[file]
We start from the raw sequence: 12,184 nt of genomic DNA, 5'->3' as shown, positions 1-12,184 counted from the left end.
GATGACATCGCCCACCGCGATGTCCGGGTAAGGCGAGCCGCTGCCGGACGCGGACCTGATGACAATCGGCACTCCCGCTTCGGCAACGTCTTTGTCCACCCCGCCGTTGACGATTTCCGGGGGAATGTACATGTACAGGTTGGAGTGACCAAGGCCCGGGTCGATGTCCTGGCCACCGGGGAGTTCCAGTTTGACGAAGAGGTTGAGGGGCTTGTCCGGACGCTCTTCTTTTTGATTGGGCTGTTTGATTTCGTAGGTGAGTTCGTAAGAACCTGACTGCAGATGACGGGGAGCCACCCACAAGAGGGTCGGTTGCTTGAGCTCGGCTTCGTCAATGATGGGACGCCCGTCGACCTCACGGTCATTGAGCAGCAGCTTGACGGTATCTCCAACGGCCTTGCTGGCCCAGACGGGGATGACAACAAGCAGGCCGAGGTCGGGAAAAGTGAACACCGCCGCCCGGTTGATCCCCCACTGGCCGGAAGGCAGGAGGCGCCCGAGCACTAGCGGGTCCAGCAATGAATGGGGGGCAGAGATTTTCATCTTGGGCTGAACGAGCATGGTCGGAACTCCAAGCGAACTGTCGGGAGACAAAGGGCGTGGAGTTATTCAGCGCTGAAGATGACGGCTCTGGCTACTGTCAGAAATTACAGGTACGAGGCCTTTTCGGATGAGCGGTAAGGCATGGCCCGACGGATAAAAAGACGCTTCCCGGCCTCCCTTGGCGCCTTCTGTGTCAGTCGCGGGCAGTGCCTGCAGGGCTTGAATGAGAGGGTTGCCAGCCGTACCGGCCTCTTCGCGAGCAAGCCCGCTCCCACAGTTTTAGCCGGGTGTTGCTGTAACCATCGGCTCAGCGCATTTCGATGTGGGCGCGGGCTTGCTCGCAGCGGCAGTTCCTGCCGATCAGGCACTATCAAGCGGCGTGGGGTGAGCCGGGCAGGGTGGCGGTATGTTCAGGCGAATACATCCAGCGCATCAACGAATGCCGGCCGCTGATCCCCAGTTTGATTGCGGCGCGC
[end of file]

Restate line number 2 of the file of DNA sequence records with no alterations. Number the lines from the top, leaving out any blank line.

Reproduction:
GATGACATCGCCCACCGCGATGTCCGGGTAAGGCGAGCCGCTGCCGGACGCGGACCTGATGACAATCGGCACTCCCGCTTCGGCAACGTCTTTGTCCACCCCGCCGTTGACGATTTCCGGGGGAATGTACATGTACAGGTTGGAGTGACCAAGGCCCGGGTCGATGTCCTGGCCACCGGGGAGTTCCAGTTTGACGAAGAGGTTGAGGGGCTTGTCCGGACGCTCTTCTTTTTGATTGGGCTGTTTGATTTCGTAGGTGAGTTCGTAAGAACCTGACTGCAGATGACGGGGAGCCACCCACAAGAGGGTCGGTTGCTTGAGCTCGGCTTCGTCAATGATGGGACGCCCGTCGACCTCACGGTCATTGAGCAGCAGCTTGACGGTATCTCCAACGGCCTTGCTGGCCCAGACGGGGATGACAACAAGCAGGCCGAGGTCGGGAAAAGTGAACACCGCCGCCCGGTTGATCCCCCACTGGCCGGAAGGCAGGAGGCGCCCGAGCACTAGCGGGTCCAGCAATGAATGGGGGGCAGAGATTTTCATCTTGGGCTGAACGAGCATGGTCGGAACTCCAAGCGAACTGTCGGGAGACAAAGGGCGTGGAGTTATTCAGCGCTGAAGATGACGGCTCTGGCTACTGTCAGAAATTACAGGTACGAGGCCTTTTCGGATGAGCGGTAAGGCATGGCCCGACGGATAAAAAGACGCTTCCCGGCCTCCCTTGGCGCCTTCTGTGTCAGTCGCGGGCAGTGCCTGCAGGGCTTGAATGAGAGGGTTGCCAGCCGTACCGGCCTCTTCGCGAGCAAGCCCGCTCCCACAGTTTTAGCCGGGTGTTGCTGTAACCATCGGCTCAGCGCATTTCGATGTGGGCGCGGGCTTGCTCGCAGCGGCAGTTCCTGCCGATCAGGCACTATCAAGCGGCGTGGGGTGAGCCGGGCAGGGTGGCGGTATGTTCAGGCGAATACATCCAGCGCATCAACGAATGCCGGCCGCTGATCCCCAGTTTGATTGCGGCGCGC